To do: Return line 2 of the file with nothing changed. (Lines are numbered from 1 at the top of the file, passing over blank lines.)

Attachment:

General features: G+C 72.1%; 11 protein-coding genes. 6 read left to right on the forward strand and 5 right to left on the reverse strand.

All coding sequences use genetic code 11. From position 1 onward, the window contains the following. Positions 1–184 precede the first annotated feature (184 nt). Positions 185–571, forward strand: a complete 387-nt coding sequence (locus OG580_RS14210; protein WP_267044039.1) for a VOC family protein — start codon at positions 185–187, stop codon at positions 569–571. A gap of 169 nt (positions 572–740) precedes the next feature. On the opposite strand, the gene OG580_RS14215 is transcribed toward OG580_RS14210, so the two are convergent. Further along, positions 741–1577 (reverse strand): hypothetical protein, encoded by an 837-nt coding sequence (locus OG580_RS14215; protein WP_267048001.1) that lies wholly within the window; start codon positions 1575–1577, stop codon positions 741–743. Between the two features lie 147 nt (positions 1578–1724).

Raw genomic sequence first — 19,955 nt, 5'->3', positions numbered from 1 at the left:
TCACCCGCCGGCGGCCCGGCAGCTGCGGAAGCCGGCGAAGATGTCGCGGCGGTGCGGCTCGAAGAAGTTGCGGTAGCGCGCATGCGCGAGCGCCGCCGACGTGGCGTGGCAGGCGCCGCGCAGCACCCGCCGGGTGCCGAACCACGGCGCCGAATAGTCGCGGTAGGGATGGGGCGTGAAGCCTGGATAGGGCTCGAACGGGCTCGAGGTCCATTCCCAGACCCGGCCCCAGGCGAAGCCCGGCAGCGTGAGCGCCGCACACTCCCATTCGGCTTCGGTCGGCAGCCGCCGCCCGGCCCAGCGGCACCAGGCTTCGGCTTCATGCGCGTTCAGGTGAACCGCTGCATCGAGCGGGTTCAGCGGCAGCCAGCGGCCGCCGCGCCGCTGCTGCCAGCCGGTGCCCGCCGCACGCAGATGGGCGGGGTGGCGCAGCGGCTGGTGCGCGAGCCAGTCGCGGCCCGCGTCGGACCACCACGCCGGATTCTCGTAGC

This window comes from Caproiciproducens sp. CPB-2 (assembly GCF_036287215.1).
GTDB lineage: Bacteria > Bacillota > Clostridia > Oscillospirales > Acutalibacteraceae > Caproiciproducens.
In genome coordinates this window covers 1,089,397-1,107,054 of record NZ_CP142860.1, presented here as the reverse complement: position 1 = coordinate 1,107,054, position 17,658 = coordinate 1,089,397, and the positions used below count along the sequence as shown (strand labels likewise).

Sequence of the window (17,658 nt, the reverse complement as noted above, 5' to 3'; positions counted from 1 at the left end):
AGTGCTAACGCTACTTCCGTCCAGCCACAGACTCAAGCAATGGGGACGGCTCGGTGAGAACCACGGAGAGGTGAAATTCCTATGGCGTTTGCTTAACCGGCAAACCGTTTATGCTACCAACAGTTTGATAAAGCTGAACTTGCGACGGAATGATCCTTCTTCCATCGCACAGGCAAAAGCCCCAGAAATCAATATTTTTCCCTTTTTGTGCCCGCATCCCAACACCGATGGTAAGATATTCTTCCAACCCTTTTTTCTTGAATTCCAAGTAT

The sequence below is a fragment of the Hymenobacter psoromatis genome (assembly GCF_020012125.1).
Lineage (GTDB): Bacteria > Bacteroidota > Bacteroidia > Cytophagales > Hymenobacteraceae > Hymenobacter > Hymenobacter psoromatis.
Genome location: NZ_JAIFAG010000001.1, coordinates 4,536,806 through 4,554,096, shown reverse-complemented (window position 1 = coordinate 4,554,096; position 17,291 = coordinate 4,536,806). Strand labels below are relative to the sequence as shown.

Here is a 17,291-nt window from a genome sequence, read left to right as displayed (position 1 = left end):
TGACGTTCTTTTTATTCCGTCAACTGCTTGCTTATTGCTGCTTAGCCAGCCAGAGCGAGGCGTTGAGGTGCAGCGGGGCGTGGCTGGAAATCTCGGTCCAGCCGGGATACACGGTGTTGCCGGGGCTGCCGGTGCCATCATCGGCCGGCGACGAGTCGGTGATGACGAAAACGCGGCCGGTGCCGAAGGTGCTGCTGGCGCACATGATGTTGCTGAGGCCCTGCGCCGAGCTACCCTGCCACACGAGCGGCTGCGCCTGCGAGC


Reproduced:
All coding sequences use genetic code 11. From position 1 onward, the window contains the following. Positions 1–184 precede the first annotated feature (184 nt). Positions 185–571, forward strand: a complete 387-nt coding sequence (locus OG580_RS14210; protein WP_267044039.1) for a VOC family protein — start codon at positions 185–187, stop codon at positions 569–571. A gap of 169 nt (positions 572–740) precedes the next feature. On the opposite strand, the gene OG580_RS14215 is transcribed toward OG580_RS14210, so the two are convergent. Further along, positions 741–1577 (reverse strand): hypothetical protein, encoded by an 837-nt coding sequence (locus OG580_RS14215; protein WP_267048001.1) that lies wholly within the window; start codon positions 1575–1577, stop codon positions 741–743. Between the two features lie 147 nt (positions 1578–1724).